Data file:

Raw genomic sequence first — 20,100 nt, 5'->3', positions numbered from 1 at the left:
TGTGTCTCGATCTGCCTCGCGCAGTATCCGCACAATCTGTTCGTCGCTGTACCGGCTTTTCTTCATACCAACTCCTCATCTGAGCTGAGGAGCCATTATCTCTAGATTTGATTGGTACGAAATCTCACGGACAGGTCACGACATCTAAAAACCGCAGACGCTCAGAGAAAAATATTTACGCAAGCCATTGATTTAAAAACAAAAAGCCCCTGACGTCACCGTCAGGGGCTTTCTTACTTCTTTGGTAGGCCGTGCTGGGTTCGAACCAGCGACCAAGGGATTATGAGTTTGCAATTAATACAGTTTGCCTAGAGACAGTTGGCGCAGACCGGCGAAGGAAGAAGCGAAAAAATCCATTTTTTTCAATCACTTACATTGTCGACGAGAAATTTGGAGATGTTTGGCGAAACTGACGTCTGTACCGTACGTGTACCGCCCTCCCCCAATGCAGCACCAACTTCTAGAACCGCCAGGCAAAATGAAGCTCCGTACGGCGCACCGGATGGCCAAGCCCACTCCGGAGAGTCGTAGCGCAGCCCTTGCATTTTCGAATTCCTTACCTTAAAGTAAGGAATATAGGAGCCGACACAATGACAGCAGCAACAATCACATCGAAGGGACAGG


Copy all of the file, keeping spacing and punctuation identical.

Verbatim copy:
Raw genomic sequence first — 20,100 nt, 5'->3', positions numbered from 1 at the left:
TGTGTCTCGATCTGCCTCGCGCAGTATCCGCACAATCTGTTCGTCGCTGTACCGGCTTTTCTTCATACCAACTCCTCATCTGAGCTGAGGAGCCATTATCTCTAGATTTGATTGGTACGAAATCTCACGGACAGGTCACGACATCTAAAAACCGCAGACGCTCAGAGAAAAATATTTACGCAAGCCATTGATTTAAAAACAAAAAGCCCCTGACGTCACCGTCAGGGGCTTTCTTACTTCTTTGGTAGGCCGTGCTGGGTTCGAACCAGCGACCAAGGGATTATGAGTTTGCAATTAATACAGTTTGCCTAGAGACAGTTGGCGCAGACCGGCGAAGGAAGAAGCGAAAAAATCCATTTTTTTCAATCACTTACATTGTCGACGAGAAATTTGGAGATGTTTGGCGAAACTGACGTCTGTACCGTACGTGTACCGCCCTCCCCCAATGCAGCACCAACTTCTAGAACCGCCAGGCAAAATGAAGCTCCGTACGGCGCACCGGATGGCCAAGCCCACTCCGGAGAGTCGTAGCGCAGCCCTTGCATTTTCGAATTCCTTACCTTAAAGTAAGGAATATAGGAGCCGACACAATGACAGCAGCAACAATCACATCGAAGGGACAGG